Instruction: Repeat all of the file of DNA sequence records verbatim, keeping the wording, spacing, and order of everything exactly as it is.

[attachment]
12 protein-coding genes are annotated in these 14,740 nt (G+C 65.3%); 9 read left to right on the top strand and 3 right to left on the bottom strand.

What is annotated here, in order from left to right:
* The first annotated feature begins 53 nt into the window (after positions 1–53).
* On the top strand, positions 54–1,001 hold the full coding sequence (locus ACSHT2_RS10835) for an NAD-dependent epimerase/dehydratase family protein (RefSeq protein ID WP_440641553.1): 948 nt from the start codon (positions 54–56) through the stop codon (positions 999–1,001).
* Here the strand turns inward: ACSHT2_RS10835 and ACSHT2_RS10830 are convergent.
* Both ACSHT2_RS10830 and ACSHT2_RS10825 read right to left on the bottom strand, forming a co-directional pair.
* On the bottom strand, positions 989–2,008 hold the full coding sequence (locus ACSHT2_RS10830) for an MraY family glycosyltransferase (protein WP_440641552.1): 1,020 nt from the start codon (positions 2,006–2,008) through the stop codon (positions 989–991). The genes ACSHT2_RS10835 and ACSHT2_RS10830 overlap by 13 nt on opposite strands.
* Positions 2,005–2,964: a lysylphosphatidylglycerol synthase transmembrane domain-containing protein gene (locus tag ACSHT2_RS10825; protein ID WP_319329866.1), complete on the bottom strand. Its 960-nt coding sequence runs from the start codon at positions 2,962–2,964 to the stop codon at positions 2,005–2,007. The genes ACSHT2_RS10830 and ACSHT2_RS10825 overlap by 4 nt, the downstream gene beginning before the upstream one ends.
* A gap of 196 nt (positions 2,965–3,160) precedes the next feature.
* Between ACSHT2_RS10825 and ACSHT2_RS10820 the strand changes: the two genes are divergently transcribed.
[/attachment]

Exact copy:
12 protein-coding genes are annotated in these 14,740 nt (G+C 65.3%); 9 read left to right on the top strand and 3 right to left on the bottom strand.

What is annotated here, in order from left to right:
* The first annotated feature begins 53 nt into the window (after positions 1–53).
* On the top strand, positions 54–1,001 hold the full coding sequence (locus ACSHT2_RS10835) for an NAD-dependent epimerase/dehydratase family protein (RefSeq protein ID WP_440641553.1): 948 nt from the start codon (positions 54–56) through the stop codon (positions 999–1,001).
* Here the strand turns inward: ACSHT2_RS10835 and ACSHT2_RS10830 are convergent.
* Both ACSHT2_RS10830 and ACSHT2_RS10825 read right to left on the bottom strand, forming a co-directional pair.
* On the bottom strand, positions 989–2,008 hold the full coding sequence (locus ACSHT2_RS10830) for an MraY family glycosyltransferase (protein WP_440641552.1): 1,020 nt from the start codon (positions 2,006–2,008) through the stop codon (positions 989–991). The genes ACSHT2_RS10835 and ACSHT2_RS10830 overlap by 13 nt on opposite strands.
* Positions 2,005–2,964: a lysylphosphatidylglycerol synthase transmembrane domain-containing protein gene (locus tag ACSHT2_RS10825; protein ID WP_319329866.1), complete on the bottom strand. Its 960-nt coding sequence runs from the start codon at positions 2,962–2,964 to the stop codon at positions 2,005–2,007. The genes ACSHT2_RS10830 and ACSHT2_RS10825 overlap by 4 nt, the downstream gene beginning before the upstream one ends.
* A gap of 196 nt (positions 2,965–3,160) precedes the next feature.
* Between ACSHT2_RS10825 and ACSHT2_RS10820 the strand changes: the two genes are divergently transcribed.